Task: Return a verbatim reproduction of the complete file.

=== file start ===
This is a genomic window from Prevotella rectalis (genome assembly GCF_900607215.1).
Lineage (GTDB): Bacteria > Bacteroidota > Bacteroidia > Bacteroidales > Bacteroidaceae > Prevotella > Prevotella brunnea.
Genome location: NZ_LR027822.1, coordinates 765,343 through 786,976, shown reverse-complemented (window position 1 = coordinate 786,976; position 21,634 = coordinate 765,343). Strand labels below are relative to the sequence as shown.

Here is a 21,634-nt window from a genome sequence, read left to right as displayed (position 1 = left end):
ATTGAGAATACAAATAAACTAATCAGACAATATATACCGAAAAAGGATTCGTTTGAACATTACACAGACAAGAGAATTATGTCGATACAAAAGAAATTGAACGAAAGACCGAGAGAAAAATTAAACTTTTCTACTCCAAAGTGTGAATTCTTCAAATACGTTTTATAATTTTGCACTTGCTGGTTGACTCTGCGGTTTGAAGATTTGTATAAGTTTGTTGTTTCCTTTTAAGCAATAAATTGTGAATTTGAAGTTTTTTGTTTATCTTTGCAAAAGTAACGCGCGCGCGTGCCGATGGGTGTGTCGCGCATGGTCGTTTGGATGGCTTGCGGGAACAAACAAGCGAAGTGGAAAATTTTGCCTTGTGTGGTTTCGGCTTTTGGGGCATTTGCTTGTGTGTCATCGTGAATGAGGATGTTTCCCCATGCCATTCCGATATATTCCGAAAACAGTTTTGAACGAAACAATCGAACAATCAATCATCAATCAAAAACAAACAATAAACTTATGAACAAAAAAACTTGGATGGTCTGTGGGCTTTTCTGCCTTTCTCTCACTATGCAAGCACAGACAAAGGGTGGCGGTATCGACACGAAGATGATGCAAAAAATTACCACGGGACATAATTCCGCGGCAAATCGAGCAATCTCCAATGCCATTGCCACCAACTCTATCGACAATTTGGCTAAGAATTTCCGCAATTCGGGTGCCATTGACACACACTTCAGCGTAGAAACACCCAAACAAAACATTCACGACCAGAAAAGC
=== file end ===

This is a genomic window from Prevotella rectalis (genome assembly GCF_900607215.1).
Lineage (GTDB): Bacteria > Bacteroidota > Bacteroidia > Bacteroidales > Bacteroidaceae > Prevotella > Prevotella brunnea.
Genome location: NZ_LR027822.1, coordinates 765,343 through 786,976, shown reverse-complemented (window position 1 = coordinate 786,976; position 21,634 = coordinate 765,343). Strand labels below are relative to the sequence as shown.

Here is a 21,634-nt window from a genome sequence, read left to right as displayed (position 1 = left end):
ATTGAGAATACAAATAAACTAATCAGACAATATATACCGAAAAAGGATTCGTTTGAACATTACACAGACAAGAGAATTATGTCGATACAAAAGAAATTGAACGAAAGACCGAGAGAAAAATTAAACTTTTCTACTCCAAAGTGTGAATTCTTCAAATACGTTTTATAATTTTGCACTTGCTGGTTGACTCTGCGGTTTGAAGATTTGTATAAGTTTGTTGTTTCCTTTTAAGCAATAAATTGTGAATTTGAAGTTTTTTGTTTATCTTTGCAAAAGTAACGCGCGCGCGTGCCGATGGGTGTGTCGCGCATGGTCGTTTGGATGGCTTGCGGGAACAAACAAGCGAAGTGGAAAATTTTGCCTTGTGTGGTTTCGGCTTTTGGGGCATTTGCTTGTGTGTCATCGTGAATGAGGATGTTTCCCCATGCCATTCCGATATATTCCGAAAACAGTTTTGAACGAAACAATCGAACAATCAATCATCAATCAAAAACAAACAATAAACTTATGAACAAAAAAACTTGGATGGTCTGTGGGCTTTTCTGCCTTTCTCTCACTATGCAAGCACAGACAAAGGGTGGCGGTATCGACACGAAGATGATGCAAAAAATTACCACGGGACATAATTCCGCGGCAAATCGAGCAATCTCCAATGCCATTGCCACCAACTCTATCGACAATTTGGCTAAGAATTTCCGCAATTCGGGTGCCATTGACACACACTTCAGCGTAGAAACACCCAAACAAAACATTCACGACCAGAAAAGC